Saturday, October 09, 2010
Blue Jays on the Move
A single Blue Jay braked his wings and landed atop the pine tree. “Jay ... jay,” it said. A second stopped among the bare branches of the neighboring birch tree. “Jay ... jay,” it replied. More Blue Jays added to the conversation, and a third found a branch as it joined the first on the pine tree. The fourth jay chose another birch and a fifth took the maple with a few clinging red leaves.
Number one and two scanned the skies and trees, as though on a reconnaissance for their colleagues. “Jay, jay ... jay, jay” in a variety of tones and pitches, gurgles and glumps, a complex communication language which conveyed information and offered opinions just as clearly as any of the thousands of languages spoken by our species. Their Blue Jay conversation became intense, even raucous, but only the ignorant or arrogant among those humans who listen would call it mere noise or meaningless babble.
“Seven,” said a watcher seated on the ridge below, and then continued to count: “8, 9, 10, 11, 12 ....” as Blue Jays continued to appeared just above the tree tops and then follow the leaders’ low flight across the ridge and down over the tree tops into the valley. “... 21, 22, 23 ...” For a few moments no birds appeared in front of the watcher. Then there were more flashes above the tree tops as four more came to a brief pause around the pine before continuing the flight path established by the reconnaissance party. “34, 35, 36, 37.” This time there were longer moments with no new birds. Finally, a straggler made the flight. “38.” The watcher waited a little longer, just to be sure, and then the number was recorded in the notebook.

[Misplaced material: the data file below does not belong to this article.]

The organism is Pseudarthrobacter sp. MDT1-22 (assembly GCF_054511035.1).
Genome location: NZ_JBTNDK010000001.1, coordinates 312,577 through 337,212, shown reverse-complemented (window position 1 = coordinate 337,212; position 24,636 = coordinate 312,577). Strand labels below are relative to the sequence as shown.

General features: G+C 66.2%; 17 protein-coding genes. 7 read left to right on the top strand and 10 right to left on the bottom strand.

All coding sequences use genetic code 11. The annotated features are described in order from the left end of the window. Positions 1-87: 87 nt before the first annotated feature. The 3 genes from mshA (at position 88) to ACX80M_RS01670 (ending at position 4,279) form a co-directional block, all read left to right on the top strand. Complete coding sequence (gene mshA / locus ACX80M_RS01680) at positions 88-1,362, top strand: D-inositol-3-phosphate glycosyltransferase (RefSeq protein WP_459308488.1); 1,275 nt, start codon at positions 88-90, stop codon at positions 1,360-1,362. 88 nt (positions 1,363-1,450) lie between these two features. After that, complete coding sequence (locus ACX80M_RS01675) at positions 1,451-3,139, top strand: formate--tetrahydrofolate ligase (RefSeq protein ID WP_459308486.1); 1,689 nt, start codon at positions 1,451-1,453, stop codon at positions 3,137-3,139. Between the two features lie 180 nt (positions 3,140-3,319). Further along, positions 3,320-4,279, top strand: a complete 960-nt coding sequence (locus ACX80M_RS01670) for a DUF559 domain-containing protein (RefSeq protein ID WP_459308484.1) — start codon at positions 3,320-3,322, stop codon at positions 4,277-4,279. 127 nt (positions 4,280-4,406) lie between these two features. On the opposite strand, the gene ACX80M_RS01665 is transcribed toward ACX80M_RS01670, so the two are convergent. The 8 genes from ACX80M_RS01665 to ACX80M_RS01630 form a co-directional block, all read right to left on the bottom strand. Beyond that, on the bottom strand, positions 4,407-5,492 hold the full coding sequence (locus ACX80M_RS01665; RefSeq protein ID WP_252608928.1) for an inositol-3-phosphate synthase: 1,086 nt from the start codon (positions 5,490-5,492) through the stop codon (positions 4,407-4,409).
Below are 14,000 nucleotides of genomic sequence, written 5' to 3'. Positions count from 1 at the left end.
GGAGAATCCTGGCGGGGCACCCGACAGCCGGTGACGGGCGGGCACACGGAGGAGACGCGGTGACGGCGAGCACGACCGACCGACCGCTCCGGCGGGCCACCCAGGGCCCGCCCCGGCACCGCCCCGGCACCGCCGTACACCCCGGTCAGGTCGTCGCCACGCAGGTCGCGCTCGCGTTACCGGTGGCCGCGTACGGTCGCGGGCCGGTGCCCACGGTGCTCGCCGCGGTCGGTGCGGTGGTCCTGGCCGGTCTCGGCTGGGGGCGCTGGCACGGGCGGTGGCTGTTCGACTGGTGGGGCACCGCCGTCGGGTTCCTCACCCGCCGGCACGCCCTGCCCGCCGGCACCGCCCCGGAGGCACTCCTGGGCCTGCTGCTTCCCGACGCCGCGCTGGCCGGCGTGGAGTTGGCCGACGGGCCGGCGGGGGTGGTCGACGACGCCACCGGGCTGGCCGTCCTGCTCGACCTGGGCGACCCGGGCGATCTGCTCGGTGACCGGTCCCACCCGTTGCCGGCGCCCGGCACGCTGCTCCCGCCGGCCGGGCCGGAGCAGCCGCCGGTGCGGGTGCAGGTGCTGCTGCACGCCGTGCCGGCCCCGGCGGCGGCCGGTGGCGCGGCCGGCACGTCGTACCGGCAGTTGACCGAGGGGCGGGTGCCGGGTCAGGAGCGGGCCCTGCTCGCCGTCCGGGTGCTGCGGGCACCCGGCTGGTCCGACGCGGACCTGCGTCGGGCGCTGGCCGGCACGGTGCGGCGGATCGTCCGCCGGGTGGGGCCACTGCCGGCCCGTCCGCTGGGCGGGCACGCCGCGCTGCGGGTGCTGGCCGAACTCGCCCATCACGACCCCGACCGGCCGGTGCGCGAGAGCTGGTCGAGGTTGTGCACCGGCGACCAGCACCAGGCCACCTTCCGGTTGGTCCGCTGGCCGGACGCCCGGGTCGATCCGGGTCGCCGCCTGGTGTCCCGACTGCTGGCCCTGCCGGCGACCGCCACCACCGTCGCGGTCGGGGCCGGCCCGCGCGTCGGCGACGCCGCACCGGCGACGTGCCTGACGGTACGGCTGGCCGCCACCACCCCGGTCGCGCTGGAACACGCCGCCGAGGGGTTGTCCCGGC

Blue Jays are on the move.
Or the unfamiliar chip note coming from the shrubs which sent someone in quest of the bird and a new addition to the repertoire of recognized bird calls. Or the morning fall-out of migrating warblers gleaning insects and scarfing berries, refueling before restorative rest.
And then there are the Blue Jays, conspicuous and numerous. Curious about how numerous the jays are, some years ago the numbers started to be written down. Hundreds passing over the ridge in a single day are not unusual. This has been a good year. About 2500 Blue Jays have been counted.
As with any inquiry, gathering one piece of information or answering one question leads exponentially to new questions. Where did they come from? Where are they going? Do they leap frog over the Blue Jays who fed their young in my back yard this summer? Are my Blue Jays year-round residents, or do they move south to be replaced by birds from the north who perhaps pass over the Putney ridge?
I don’t know. One piece of wisdom which birdwatching constantly reinforces is the vast expanse of my ignorance. The corollary piece of wisdom is to distrust anybody who has all of the answers. Hang out with people who know how much they don’t know, and you are probably hanging out with wise people from whom you can learn much.
“Jay, jay.” “Jay, jay.” “Jay, jay.” It looks safe. Let’s go.